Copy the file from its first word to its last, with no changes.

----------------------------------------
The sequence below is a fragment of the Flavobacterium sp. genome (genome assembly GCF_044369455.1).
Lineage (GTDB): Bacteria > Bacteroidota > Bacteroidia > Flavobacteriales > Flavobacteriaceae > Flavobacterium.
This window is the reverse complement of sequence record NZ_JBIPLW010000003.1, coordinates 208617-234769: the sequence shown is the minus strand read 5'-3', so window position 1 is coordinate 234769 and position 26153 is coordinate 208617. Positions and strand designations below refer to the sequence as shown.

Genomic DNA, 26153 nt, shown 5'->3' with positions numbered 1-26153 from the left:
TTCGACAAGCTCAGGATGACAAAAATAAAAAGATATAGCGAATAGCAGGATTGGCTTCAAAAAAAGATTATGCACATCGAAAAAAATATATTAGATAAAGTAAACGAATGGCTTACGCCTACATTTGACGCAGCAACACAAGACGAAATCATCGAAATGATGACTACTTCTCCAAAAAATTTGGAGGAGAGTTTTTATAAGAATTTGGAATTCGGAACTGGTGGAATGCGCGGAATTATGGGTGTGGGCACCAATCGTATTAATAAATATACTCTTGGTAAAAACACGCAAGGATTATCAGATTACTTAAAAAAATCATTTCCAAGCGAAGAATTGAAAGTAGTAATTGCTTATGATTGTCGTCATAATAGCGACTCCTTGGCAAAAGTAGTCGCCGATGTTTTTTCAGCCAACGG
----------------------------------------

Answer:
The sequence below is a fragment of the Flavobacterium sp. genome (genome assembly GCF_044369455.1).
Lineage (GTDB): Bacteria > Bacteroidota > Bacteroidia > Flavobacteriales > Flavobacteriaceae > Flavobacterium.
This window is the reverse complement of sequence record NZ_JBIPLW010000003.1, coordinates 208617-234769: the sequence shown is the minus strand read 5'-3', so window position 1 is coordinate 234769 and position 26153 is coordinate 208617. Positions and strand designations below refer to the sequence as shown.

Genomic DNA, 26153 nt, shown 5'->3' with positions numbered 1-26153 from the left:
TTCGACAAGCTCAGGATGACAAAAATAAAAAGATATAGCGAATAGCAGGATTGGCTTCAAAAAAAGATTATGCACATCGAAAAAAATATATTAGATAAAGTAAACGAATGGCTTACGCCTACATTTGACGCAGCAACACAAGACGAAATCATCGAAATGATGACTACTTCTCCAAAAAATTTGGAGGAGAGTTTTTATAAGAATTTGGAATTCGGAACTGGTGGAATGCGCGGAATTATGGGTGTGGGCACCAATCGTATTAATAAATATACTCTTGGTAAAAACACGCAAGGATTATCAGATTACTTAAAAAAATCATTTCCAAGCGAAGAATTGAAAGTAGTAATTGCTTATGATTGTCGTCATAATAGCGACTCCTTGGCAAAAGTAGTCGCCGATGTTTTTTCAGCCAACGG